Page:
At the U.S. Attorney General’s request, and in celebration of Black Alternative History Month, the Carlyle Club is pleased to kick off a forthright conversation about the most uncomfortable aspects of race we could think of.
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Holder urged Americans of all races to use Black History Month as a time to have a forthright national conversation between blacks and whites to discuss aspects of race which are ignored because they are uncomfortable.
“It’s a question of being honest with ourselves and racial issues that divide us,” Holder told reporters in a hastily arranged news conference. “It’s not easy to talk about it. We have to have the guts to be honest with each other, accept criticism, accept new proposals.”
Well, the Carlyle Club is just crazy enough to call his bluff: Radish will be celebrating Black History Month with a forthright conversation about the most uncomfortable aspects of race we can think of! Won’t you join us?
What is Black History Month, anyway? Known as “Negro History Week” until three missing weeks of black history were re-discovered in 1976, this special time of year “is an annual celebration of achievements by black Americans and a time for recognizing the central role of African Americans in U.S. history.”
Now, I’m not going to dispute the merits of devoting one month out of the year to celebrating one of the least accomplished major population groups, particularly when that population is not exactly suffering from a deficit of self-esteem. However, anyone who describes the role of black people in the history of the United States, or any other white-majority country, as “central,” is simply not doing history properly, and it is our responsibility, as students of proper history, to hack away at the weeds of Whig history wherever they may sprout — and they sprout in abundance in the month of February.
Tonight, my new friends, we recognize the central role of human biological diversity in US history, and have ourselves a real conversation about uncomfortable aspects of race: things as they are, not as we would like them to be.
Say it with me now: “That’s racist!”
Civil rights advocate Thomas Nast’s 1874 cartoon Colored Rule in a Reconstructed (?) State depicts the South Carolina legislature (image)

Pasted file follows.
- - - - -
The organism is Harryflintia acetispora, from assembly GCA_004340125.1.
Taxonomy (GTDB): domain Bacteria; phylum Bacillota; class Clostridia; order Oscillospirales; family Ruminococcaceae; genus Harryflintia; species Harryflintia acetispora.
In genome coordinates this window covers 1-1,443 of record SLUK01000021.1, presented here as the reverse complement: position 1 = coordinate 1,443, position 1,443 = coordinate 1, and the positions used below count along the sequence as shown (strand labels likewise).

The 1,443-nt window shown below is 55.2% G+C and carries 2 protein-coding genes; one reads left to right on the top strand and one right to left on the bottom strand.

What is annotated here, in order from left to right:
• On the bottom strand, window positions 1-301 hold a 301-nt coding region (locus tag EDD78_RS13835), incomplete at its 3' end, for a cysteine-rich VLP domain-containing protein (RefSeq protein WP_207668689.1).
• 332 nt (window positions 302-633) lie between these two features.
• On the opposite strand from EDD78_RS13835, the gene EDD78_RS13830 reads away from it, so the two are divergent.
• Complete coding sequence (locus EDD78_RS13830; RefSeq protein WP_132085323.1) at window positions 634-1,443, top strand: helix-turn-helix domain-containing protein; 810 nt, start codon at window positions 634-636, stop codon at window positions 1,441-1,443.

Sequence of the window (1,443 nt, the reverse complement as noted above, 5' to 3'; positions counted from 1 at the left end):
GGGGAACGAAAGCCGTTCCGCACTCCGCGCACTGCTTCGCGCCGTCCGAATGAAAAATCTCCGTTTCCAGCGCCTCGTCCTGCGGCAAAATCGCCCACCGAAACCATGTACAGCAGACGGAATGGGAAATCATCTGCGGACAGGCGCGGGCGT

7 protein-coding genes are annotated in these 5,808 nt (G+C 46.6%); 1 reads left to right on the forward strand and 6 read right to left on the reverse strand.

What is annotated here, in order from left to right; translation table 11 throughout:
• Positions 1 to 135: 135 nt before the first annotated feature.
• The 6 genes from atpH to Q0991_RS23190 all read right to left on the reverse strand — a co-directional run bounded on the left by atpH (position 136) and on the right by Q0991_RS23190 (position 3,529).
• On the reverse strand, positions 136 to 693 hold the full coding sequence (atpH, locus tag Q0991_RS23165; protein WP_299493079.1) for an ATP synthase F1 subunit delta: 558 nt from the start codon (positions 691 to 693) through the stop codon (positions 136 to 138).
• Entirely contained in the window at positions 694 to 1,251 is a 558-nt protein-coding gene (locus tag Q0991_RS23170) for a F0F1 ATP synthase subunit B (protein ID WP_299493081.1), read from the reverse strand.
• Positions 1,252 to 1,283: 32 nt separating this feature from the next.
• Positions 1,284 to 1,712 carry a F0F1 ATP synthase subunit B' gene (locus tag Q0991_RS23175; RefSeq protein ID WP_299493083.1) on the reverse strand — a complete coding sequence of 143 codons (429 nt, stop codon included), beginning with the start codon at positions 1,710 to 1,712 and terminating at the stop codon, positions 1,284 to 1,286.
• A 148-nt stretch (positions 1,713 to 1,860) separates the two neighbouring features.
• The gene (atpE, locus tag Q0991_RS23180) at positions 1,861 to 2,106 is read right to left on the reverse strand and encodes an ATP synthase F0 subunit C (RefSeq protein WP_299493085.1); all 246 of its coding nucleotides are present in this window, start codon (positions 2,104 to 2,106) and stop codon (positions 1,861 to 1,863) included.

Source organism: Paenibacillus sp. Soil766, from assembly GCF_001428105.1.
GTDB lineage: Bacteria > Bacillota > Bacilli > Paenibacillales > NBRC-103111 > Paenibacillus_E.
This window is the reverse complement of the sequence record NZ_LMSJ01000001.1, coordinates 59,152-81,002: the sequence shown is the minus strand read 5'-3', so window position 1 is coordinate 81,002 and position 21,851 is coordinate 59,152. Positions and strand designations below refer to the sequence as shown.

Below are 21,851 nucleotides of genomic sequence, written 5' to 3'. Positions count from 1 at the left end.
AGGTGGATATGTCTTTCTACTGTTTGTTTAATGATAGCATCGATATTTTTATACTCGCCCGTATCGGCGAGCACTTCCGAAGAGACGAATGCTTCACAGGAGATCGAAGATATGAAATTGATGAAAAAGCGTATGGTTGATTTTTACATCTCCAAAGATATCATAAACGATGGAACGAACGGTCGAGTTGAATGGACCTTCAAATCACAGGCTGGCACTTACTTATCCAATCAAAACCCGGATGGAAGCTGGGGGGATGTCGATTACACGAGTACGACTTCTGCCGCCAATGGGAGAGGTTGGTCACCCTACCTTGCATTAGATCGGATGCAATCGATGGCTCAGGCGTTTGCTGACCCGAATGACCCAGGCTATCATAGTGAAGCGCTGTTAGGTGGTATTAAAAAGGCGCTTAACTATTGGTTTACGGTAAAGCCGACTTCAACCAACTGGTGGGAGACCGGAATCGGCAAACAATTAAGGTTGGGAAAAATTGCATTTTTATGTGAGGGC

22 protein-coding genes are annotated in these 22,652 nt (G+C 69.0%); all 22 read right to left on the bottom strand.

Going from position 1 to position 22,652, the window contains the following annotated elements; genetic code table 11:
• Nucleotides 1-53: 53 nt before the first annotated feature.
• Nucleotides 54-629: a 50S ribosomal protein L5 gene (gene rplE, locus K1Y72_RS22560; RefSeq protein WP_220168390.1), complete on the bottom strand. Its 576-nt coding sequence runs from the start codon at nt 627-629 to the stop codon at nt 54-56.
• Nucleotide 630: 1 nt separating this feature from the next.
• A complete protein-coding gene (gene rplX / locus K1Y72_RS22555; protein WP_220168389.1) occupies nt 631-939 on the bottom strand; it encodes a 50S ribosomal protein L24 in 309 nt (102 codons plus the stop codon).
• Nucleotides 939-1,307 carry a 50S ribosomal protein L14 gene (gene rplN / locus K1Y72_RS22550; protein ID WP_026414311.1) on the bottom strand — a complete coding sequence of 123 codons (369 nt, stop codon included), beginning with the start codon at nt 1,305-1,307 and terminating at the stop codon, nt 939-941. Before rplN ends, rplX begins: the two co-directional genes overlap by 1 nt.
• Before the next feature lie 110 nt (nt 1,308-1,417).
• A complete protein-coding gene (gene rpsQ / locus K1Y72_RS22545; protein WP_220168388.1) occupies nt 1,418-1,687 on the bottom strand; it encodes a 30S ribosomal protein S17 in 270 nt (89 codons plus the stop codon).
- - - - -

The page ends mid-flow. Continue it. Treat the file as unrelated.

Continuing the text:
An outrage! ‘Racial disparity: All active ethics probes focus on black lawmakers’ (2009):
The House ethics committee is currently investigating seven African-American lawmakers — more than 15 percent of the total in the House. And an eighth black member, Rep. Jesse Jackson Jr. (D-Ill.), would be under investigation if the Justice Department hadn’t asked the committee to stand down.
(That would be Eric Holder’s Justice Department.)
Not a single white lawmaker is currently the subject of a full-scale ethics committee probe.
“Is there concern whether someone is trying to set up [Congressional Black Caucus] members? Yeah, there is,” a black House Democrat said. “It looks as if there is somebody out there who understands what the rules [are] and sends names to the ethics committee with the goal of going after the [CBC].”
“It is kind of crazy,” said an aide to one senior black Democrat. “How can it be that the ethics committee only investigates African-Americans? It doesn’t make sense.”
How indeed can it be that only black lawmakers — and so many black lawmakers — are under investigation for unethical conduct? Well, the lawmakers in question include:
- Charles Rangel, convicted in 2010 of “improperly fundraising for a community center in his name, failing to disclose more than a half million dollars in assets,” and “failing to disclose financial arrangements for a villa” in the Dominican
- Laura Richardson, convicted in 2012 of “improperly pressuring her official staff to campaign for her, destroying evidence and tampering with witness testimony”
- Maxine Waters, who (besides being generally insane) “intervened with regulators to protect and reward,” with a $12 million federal bailout, a bank her husband owned stock in — a bank that lied about helping the poor get houses and jobs, while “executives rewarded themselves with fancy cars and high salaries”
Seven corrupt black lawmakers under investigation (image)
Jesse Jackson Jr. may have escaped investigation in 2009, but in 2013 he was sentenced to 30 months in prison “after he pleaded guilty to misuse of $750,000 in campaign funds, money that went to personal expenses like vacations, fur coats and movie memorabilia.” Indeed, “Jackson admitted to spending his donors’ money on more than 3,000 personal items, including $60,857 at restaurants, nightclubs and lounges; $43,350 for a gold Rolex watch; and around $5,300 for mounted elk heads.”